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How Many Of These Cities Can You Identify Using Only Their Transit Stops?

Can you “Guess The City” with nothing more than bus stops and train stations?

image via "Guess The City" screen capture (Portland, OR)

I can still remember the city bus route that took me home every day after high school (good ol’ B-84) and, if hard pressed, could probably rattle off at least 60% of the stops it made along the way. Public transportation is unique in its ability to bring people together while easily letting them explore the contours of their shared metropolis. There’s something about public transit that sticks with you, and helps define your very understanding of what makes a community tick. Spend enough time on mass transit and it becomes impossible to separate your time on the rails or roads from your sense of the city as a whole.


Public transportation may help us understand our communities, but a new game from the sustainable urban community-focused Center For Neighborhood Technology (CNT) asks whether we can identify cities based solely on their mass transit stops.

image via "Guess The City" screen capture (San Antonio, TX)

In “Guess The City,” players are shown a map covered in dots, each representing a bus, train, or ferry stop in an anonymous city’s public transportation system. The darker the dot, the more frequently the stop is used. Players must then identify the city being shown from four possible options.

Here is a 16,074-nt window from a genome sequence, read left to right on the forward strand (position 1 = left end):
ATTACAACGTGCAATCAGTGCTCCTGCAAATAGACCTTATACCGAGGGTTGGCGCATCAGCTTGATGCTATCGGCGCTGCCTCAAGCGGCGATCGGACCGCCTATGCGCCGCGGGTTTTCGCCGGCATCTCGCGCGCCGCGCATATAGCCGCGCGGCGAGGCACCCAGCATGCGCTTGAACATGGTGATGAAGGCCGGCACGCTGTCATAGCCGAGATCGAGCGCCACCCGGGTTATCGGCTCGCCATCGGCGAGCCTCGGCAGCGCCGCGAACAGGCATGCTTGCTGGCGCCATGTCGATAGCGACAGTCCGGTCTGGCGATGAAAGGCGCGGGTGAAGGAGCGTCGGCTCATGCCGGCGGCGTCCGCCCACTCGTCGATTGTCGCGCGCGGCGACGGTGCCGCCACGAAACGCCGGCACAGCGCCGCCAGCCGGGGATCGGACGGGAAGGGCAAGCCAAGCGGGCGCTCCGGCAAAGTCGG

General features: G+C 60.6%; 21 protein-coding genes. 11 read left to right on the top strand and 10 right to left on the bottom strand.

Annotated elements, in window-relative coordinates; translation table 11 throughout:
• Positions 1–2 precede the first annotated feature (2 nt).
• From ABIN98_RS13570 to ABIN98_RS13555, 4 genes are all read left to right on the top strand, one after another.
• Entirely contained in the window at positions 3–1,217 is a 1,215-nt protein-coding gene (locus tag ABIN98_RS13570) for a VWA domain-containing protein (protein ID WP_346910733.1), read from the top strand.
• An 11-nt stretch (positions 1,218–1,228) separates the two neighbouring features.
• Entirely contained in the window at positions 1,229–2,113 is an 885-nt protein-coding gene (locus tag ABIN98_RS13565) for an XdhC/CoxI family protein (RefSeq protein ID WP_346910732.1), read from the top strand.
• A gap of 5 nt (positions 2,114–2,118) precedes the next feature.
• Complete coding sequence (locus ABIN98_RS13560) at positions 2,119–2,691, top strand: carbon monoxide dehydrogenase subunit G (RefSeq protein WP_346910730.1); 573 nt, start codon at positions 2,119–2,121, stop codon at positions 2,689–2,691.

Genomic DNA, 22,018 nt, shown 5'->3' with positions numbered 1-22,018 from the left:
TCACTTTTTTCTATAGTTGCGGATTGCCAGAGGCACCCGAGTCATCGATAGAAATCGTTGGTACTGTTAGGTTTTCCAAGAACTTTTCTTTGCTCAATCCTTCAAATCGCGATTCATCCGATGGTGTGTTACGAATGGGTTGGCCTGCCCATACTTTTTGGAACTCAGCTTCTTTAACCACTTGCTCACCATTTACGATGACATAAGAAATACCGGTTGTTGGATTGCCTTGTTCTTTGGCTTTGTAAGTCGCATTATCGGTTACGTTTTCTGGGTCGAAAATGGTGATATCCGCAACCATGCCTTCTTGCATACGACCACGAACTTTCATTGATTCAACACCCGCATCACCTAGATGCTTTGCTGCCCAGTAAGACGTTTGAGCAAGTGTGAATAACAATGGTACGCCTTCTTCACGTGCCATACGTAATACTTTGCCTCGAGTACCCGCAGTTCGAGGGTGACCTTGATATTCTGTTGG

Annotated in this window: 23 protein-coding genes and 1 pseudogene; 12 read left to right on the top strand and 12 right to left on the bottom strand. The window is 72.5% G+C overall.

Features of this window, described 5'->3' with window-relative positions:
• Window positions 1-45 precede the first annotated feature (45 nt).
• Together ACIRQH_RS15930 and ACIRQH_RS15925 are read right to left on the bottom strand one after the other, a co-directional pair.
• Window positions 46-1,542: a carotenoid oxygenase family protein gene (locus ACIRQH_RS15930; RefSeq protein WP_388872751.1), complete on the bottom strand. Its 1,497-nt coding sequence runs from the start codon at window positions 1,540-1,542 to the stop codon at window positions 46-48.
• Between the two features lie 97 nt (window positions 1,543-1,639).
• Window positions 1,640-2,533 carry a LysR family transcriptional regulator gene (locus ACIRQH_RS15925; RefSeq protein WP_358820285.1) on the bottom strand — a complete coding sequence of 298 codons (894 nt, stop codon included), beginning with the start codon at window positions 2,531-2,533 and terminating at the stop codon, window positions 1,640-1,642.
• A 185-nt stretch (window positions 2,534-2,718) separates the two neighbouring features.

Sounds simple? It’s not.

image via "Guess The City" screen capture (Waterbury, CT)

Striped of any identifying markers beyond bus stops and train stations, cities become deceptively simple abstract patterns, devoid of context and content. The more you play, the harder each locale becomes to identify, until finally you’re left staring at something more like a municipal Rorschach test than an actual map. It’s a striking reminder of both the obvious similarities, and subtle differences shared across America’s vast network of cities and towns.

The game is part of the CNT’s All Transit project, which bills itself as “the largest source of transit connectivity, access, and frequency data in America.” On their site you can also explore a “Transit Connectivity and Job Access” map, which highlights access to public transportation options within a thirty-minute window for residents of a particular locale.

Public transportation options have always been key to creating a healthy community. Now, thanks to All Transit and “Guess The City”, understanding just what makes a city’s transit grid unique is as easy (or not) as connecting the dots.

[via Laughing Squid]

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